Whether you’re new to photography or an old hand, the second-hand film camera market is awash with possibilities. First, though, when considering buying a second-hand film camera, it helps to decide what type of film you want to use. There have been many film sizes over the years but two have endured: 35mm and 120 roll film.
If you already own a collection of modern autofocus lenses that you wish to continue using, there are 1990s AF classics like the Canon EOS 3 or Nikon F100 to choose from. If you feel more adventurous, though, go back a few years more.
The film world has seen a vast range of camera styles, from panoramic to stereo, from subminiature to large format. However, for a good usable camera today, restrict yourself to one of six types. For 35mm, look at single lens reflexes (SLRs), rangefinder cameras or simple viewfinder models. For 120 roll film, consider medium format SLRs, twin lens reflexes (TLRs) and perhaps older folding models.
Among all these you’ll find quality cameras that still demand top prices, high-spec cameras available for a fraction of their original cost and inexpensive cameras still capable of delivering excellent results. We consider them all here. To avoid quoting pre-decimal currency, the original prices we give are approximate and rounded up to the nearest pound. Guide prices are based on averages of recent eBay sales. With interchangeable lens cameras, original and current prices may vary according to the lenses supplied with them.
Good quality, decent price
- Type 35mm SLR
- Launched 1978
- Original price £220
- Guide price now £100-140
The flagship model in Canon’s A-series that began with the AE-1 was the first SLR to offer programmed automation, along with four further exposure modes: manual, shutter priority, aperture priority and stopped down AE.
Made only in black, the A-1 accepts Canon’s vast range of bayonet and breech-lock FD lenses, plus the FL lenses that preceded them, albeit with restricted automation. Accessories include the Motordrive A for five frames per second, Databack A and Speedlight 155A. A single PX-28 battery runs all the functions. Meanwhile, shutter speeds and apertures are controlled by a thumbwheel, in conjunction with a mode selection lever. With the lever set to ‘Tv’ shutter speeds are displayed in a window to the side. As it is turned to ‘Av’, the window display changes to apertures. Shutter speeds run from 1/1,000sec down to a full 30 seconds.
WE SAY The A-1 was ahead of its time at its launch. For users today, it is still a well- specified and reliable camera.
- Type Medium format TLR
- Launched 1958
- Original price £85
- Guide price now £200-400
Rolleiflex cameras were always known for quality at a high price but the T was introduced at a lower cost to sit between the budget priced Rolleicords and top-of-the-range Rolleiflex 3.5f and 2.8f. Despite its lower price, it sports a well-respected f/3.5 Tessar lens coupled, for focusing, to an f/2.8 Heidosmat that displays its image on a large ground-glass screen on the top of the body. Image size is 6x6cm. Apertures of f/3.5-f/22 are coupled to shutter speeds of 1-1/500sec, set by a single lever to the side of the taking lens.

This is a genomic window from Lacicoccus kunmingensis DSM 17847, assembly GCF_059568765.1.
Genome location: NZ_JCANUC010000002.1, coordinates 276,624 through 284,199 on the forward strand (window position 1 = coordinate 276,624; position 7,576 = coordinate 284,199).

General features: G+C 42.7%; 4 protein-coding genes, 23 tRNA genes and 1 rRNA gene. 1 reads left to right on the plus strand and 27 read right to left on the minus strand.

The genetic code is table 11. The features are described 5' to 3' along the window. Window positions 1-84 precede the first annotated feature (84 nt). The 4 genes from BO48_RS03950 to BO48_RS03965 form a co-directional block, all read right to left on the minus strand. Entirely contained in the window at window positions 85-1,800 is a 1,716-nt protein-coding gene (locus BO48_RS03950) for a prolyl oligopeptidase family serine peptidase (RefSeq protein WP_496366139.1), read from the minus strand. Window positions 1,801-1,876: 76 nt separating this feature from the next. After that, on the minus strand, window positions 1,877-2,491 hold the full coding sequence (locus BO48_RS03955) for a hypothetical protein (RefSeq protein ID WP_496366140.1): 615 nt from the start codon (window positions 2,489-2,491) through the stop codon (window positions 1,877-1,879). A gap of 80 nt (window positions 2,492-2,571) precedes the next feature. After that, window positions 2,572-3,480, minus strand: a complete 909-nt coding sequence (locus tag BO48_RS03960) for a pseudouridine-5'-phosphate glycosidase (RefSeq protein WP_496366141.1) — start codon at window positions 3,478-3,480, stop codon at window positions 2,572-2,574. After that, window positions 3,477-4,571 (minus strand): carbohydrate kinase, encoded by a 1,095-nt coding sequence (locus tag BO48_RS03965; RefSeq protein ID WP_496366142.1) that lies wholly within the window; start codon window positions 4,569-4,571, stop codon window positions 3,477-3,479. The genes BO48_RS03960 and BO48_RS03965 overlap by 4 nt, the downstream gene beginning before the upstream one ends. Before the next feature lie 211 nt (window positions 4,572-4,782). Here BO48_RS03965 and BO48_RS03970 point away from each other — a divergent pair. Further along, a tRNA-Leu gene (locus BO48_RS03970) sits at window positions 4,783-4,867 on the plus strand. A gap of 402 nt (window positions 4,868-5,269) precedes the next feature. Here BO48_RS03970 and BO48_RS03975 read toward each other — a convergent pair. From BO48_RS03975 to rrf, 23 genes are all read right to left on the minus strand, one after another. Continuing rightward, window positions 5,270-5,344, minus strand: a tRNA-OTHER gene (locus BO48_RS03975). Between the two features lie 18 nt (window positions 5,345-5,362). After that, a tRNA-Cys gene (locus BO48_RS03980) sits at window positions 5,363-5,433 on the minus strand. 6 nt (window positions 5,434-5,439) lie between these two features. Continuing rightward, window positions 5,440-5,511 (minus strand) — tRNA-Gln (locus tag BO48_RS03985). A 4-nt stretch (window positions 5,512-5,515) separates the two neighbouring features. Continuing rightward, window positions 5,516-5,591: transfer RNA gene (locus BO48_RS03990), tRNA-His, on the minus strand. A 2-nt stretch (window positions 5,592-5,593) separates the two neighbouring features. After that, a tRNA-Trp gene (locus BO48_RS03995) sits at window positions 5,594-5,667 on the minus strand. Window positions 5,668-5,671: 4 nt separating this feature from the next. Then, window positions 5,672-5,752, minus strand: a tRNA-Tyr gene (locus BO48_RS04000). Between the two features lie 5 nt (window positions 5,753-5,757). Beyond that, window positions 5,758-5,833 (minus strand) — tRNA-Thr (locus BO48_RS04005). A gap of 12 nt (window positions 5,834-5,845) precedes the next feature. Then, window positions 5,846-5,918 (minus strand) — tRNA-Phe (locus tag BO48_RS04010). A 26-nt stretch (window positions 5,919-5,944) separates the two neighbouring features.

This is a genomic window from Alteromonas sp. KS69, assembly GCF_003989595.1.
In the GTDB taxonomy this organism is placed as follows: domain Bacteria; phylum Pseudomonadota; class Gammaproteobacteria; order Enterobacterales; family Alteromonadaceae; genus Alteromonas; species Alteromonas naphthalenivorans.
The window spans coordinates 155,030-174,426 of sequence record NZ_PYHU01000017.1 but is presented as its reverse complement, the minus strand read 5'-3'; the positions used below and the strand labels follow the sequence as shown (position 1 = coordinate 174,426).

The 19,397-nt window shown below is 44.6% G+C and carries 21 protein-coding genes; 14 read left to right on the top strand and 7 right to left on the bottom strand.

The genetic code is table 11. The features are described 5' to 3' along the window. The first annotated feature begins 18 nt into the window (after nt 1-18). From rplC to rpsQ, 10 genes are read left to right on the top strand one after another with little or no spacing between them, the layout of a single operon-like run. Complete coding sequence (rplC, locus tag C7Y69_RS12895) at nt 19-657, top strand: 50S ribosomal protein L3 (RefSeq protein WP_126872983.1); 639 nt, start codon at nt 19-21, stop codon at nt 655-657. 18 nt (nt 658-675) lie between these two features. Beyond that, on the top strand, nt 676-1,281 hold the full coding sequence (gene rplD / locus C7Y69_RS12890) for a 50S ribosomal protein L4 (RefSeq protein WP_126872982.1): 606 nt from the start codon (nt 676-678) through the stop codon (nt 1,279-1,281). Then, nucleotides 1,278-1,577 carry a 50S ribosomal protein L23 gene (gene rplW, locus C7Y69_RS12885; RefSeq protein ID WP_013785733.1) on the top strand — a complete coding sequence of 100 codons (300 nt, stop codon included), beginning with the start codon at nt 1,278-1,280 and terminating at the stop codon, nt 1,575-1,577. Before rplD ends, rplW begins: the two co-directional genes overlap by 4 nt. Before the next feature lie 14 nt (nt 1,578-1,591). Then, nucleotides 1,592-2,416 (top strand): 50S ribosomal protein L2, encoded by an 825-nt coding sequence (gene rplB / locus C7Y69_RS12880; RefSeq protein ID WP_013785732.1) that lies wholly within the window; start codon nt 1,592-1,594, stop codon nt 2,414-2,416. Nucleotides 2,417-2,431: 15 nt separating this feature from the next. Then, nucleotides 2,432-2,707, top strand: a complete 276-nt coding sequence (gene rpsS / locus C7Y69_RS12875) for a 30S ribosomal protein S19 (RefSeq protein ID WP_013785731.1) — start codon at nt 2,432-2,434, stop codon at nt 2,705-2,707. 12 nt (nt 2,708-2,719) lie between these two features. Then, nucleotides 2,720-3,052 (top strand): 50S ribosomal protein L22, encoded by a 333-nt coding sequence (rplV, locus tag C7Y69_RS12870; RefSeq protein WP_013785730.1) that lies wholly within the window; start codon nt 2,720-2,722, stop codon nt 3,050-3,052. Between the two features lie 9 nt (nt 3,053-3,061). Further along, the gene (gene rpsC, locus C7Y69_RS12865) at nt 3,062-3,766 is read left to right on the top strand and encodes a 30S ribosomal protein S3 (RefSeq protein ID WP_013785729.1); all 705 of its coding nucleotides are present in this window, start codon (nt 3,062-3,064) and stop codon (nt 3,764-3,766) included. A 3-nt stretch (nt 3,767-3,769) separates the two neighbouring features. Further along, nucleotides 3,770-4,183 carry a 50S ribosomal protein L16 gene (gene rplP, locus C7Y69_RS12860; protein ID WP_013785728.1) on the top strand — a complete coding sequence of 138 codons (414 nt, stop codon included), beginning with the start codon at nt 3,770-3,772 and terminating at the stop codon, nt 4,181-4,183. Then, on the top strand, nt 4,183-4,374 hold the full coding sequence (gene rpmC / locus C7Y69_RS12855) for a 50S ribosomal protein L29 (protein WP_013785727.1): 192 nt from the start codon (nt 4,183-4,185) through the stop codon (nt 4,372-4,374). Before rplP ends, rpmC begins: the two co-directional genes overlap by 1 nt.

WE SAY The Rolleiflex T makes a great introduction to medium format TLR photography.
Voigtländer Vitomatic IIa
- Type 35mm rangefinder camera (Ultron version)
- Launched 1960
- Original price £68
- Guide price now £150-200
The Vitomatic IIa is heavy, solid and beautifully made. The bright viewfinder supports a coincident image rangefinder linked to the focusing. A built-in selenium cell meter is coupled to shutter speeds and apertures to confirm correct exposure as you adjust each to match a needle to a circular icon in the viewfinder.
The shutter won’t fire until the film has been advanced, and there must be a film in the camera to activate the mechanism. The point is, an empty camera will appear to have a jammed shutter.
WE SAY The Vitomatic IIa is inexpensive with an f/3.5 Color Skopar lens; more expensive with the better f/2 Ultron (prices quoted above are for the Ultron version).
Super Ikonta A
- Type Roll film folding camera
- Launched 1934
- Original price £16
- Guide price now £250-£300
If you’re looking for a different way inot medium format photography, don’t overlook folding cameras of the past. Some are very cheap. This more expensive example, made by Zeiss Ikon, is one of the best. It uses a twin red window system for reading film numbers to shoot 16 6×4.5cm images.
The camera folds to a flat, pocket- size shape, uses an f/3.5 Tessar lens and shutter speeds are 1-1/500sec. Its superior rangefinder is based on technology used by Zeiss in its Contax cameras.
WE SAY Be aware of unbloomed lenses that are prone to flare when shooting against the light, and the possibility of sticky, slow shutter speeds.
High quality, high price
- Type 35mm rangefinder camera
- Launched 1954
- Original price £185
- Guide price now £700-900
Sometimes regarded as the best 35mm camera ever made, the M3 was the start of a new body style for Leica, a change from screw-fit to bayonet mount lenses and a longer based, more accurate, rangefinder.
The camera accepts Leica’s vast range of M lenses, with guides in the viewfinder for 50mm, 90mm and 135mm focal lengths, which appear automatically as each lens is fitted. The camera is completely manual but a Leicameter can be added that links to the shutter speed dial, with settings of 1-1/1,000sec. Film wind is by a lever, which takes two strokes on early cameras and a single stroke on later models.
WE SAY The prices are high even today, but pick up an M3 and you might find that you never want to put it down.